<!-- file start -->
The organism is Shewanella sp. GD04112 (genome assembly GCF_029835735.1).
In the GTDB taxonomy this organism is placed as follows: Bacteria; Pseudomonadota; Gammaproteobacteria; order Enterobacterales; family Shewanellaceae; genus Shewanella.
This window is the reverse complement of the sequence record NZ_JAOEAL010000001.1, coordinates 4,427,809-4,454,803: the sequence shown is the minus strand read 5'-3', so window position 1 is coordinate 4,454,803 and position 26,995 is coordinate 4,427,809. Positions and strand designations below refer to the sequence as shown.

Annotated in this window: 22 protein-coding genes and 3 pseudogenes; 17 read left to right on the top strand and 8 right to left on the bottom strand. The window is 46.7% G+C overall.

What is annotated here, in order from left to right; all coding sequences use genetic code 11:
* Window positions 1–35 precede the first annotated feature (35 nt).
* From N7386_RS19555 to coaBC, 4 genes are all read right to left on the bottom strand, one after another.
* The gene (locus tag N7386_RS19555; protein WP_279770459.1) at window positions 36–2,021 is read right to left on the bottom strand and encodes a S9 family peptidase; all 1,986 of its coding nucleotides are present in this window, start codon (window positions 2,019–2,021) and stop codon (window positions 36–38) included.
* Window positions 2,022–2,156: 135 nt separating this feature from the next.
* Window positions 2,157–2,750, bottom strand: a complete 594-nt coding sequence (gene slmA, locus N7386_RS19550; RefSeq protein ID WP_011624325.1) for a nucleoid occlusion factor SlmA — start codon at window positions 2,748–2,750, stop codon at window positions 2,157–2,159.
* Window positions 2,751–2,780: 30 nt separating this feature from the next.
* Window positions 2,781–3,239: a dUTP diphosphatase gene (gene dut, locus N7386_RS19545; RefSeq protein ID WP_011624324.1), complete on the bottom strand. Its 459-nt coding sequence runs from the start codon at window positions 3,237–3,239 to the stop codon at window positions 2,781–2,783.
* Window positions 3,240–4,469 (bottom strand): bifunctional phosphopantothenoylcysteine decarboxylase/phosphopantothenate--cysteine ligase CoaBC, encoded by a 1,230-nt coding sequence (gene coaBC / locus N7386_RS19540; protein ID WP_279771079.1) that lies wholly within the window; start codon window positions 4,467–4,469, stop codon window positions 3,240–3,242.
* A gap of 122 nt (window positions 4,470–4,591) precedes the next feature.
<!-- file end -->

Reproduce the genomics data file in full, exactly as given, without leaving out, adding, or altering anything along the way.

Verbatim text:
The organism is Shewanella sp. GD04112 (genome assembly GCF_029835735.1).
In the GTDB taxonomy this organism is placed as follows: Bacteria; Pseudomonadota; Gammaproteobacteria; order Enterobacterales; family Shewanellaceae; genus Shewanella.
This window is the reverse complement of the sequence record NZ_JAOEAL010000001.1, coordinates 4,427,809-4,454,803: the sequence shown is the minus strand read 5'-3', so window position 1 is coordinate 4,454,803 and position 26,995 is coordinate 4,427,809. Positions and strand designations below refer to the sequence as shown.

Annotated in this window: 22 protein-coding genes and 3 pseudogenes; 17 read left to right on the top strand and 8 right to left on the bottom strand. The window is 46.7% G+C overall.

What is annotated here, in order from left to right; all coding sequences use genetic code 11:
* Window positions 1–35 precede the first annotated feature (35 nt).
* From N7386_RS19555 to coaBC, 4 genes are all read right to left on the bottom strand, one after another.
* The gene (locus tag N7386_RS19555; protein WP_279770459.1) at window positions 36–2,021 is read right to left on the bottom strand and encodes a S9 family peptidase; all 1,986 of its coding nucleotides are present in this window, start codon (window positions 2,019–2,021) and stop codon (window positions 36–38) included.
* Window positions 2,022–2,156: 135 nt separating this feature from the next.
* Window positions 2,157–2,750, bottom strand: a complete 594-nt coding sequence (gene slmA, locus N7386_RS19550; RefSeq protein ID WP_011624325.1) for a nucleoid occlusion factor SlmA — start codon at window positions 2,748–2,750, stop codon at window positions 2,157–2,159.
* Window positions 2,751–2,780: 30 nt separating this feature from the next.
* Window positions 2,781–3,239: a dUTP diphosphatase gene (gene dut, locus N7386_RS19545; RefSeq protein ID WP_011624324.1), complete on the bottom strand. Its 459-nt coding sequence runs from the start codon at window positions 3,237–3,239 to the stop codon at window positions 2,781–2,783.
* Window positions 3,240–4,469 (bottom strand): bifunctional phosphopantothenoylcysteine decarboxylase/phosphopantothenate--cysteine ligase CoaBC, encoded by a 1,230-nt coding sequence (gene coaBC / locus N7386_RS19540; protein ID WP_279771079.1) that lies wholly within the window; start codon window positions 4,467–4,469, stop codon window positions 3,240–3,242.
* A gap of 122 nt (window positions 4,470–4,591) precedes the next feature.